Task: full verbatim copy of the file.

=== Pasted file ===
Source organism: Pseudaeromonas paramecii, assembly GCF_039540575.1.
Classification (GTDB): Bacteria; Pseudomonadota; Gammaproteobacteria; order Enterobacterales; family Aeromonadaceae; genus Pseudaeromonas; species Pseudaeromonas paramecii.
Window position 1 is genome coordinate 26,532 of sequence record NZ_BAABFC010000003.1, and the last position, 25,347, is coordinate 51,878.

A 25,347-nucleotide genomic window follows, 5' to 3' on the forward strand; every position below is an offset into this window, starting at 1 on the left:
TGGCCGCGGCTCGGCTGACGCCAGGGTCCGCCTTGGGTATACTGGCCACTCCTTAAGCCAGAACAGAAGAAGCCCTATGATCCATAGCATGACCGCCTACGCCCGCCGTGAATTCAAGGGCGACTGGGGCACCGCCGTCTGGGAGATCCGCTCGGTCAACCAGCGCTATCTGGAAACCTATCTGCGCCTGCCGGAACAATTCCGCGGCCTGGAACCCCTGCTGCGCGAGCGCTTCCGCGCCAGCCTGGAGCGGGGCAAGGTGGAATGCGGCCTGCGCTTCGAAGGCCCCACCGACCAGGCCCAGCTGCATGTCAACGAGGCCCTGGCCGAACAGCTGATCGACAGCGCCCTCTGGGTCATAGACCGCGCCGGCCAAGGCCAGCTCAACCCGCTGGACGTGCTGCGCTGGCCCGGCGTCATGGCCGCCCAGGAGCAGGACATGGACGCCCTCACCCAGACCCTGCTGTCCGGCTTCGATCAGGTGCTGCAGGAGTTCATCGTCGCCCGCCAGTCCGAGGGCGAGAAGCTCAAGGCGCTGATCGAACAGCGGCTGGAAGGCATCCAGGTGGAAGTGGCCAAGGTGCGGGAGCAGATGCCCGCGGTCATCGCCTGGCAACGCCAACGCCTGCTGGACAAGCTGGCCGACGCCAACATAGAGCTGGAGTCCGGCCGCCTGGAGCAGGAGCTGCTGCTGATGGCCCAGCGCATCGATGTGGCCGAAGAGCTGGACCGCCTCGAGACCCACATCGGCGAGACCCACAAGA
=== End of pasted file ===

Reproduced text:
Source organism: Pseudaeromonas paramecii, assembly GCF_039540575.1.
Classification (GTDB): Bacteria; Pseudomonadota; Gammaproteobacteria; order Enterobacterales; family Aeromonadaceae; genus Pseudaeromonas; species Pseudaeromonas paramecii.
Window position 1 is genome coordinate 26,532 of sequence record NZ_BAABFC010000003.1, and the last position, 25,347, is coordinate 51,878.

A 25,347-nucleotide genomic window follows, 5' to 3' on the forward strand; every position below is an offset into this window, starting at 1 on the left:
TGGCCGCGGCTCGGCTGACGCCAGGGTCCGCCTTGGGTATACTGGCCACTCCTTAAGCCAGAACAGAAGAAGCCCTATGATCCATAGCATGACCGCCTACGCCCGCCGTGAATTCAAGGGCGACTGGGGCACCGCCGTCTGGGAGATCCGCTCGGTCAACCAGCGCTATCTGGAAACCTATCTGCGCCTGCCGGAACAATTCCGCGGCCTGGAACCCCTGCTGCGCGAGCGCTTCCGCGCCAGCCTGGAGCGGGGCAAGGTGGAATGCGGCCTGCGCTTCGAAGGCCCCACCGACCAGGCCCAGCTGCATGTCAACGAGGCCCTGGCCGAACAGCTGATCGACAGCGCCCTCTGGGTCATAGACCGCGCCGGCCAAGGCCAGCTCAACCCGCTGGACGTGCTGCGCTGGCCCGGCGTCATGGCCGCCCAGGAGCAGGACATGGACGCCCTCACCCAGACCCTGCTGTCCGGCTTCGATCAGGTGCTGCAGGAGTTCATCGTCGCCCGCCAGTCCGAGGGCGAGAAGCTCAAGGCGCTGATCGAACAGCGGCTGGAAGGCATCCAGGTGGAAGTGGCCAAGGTGCGGGAGCAGATGCCCGCGGTCATCGCCTGGCAACGCCAACGCCTGCTGGACAAGCTGGCCGACGCCAACATAGAGCTGGAGTCCGGCCGCCTGGAGCAGGAGCTGCTGCTGATGGCCCAGCGCATCGATGTGGCCGAAGAGCTGGACCGCCTCGAGACCCACATCGGCGAGACCCACAAGA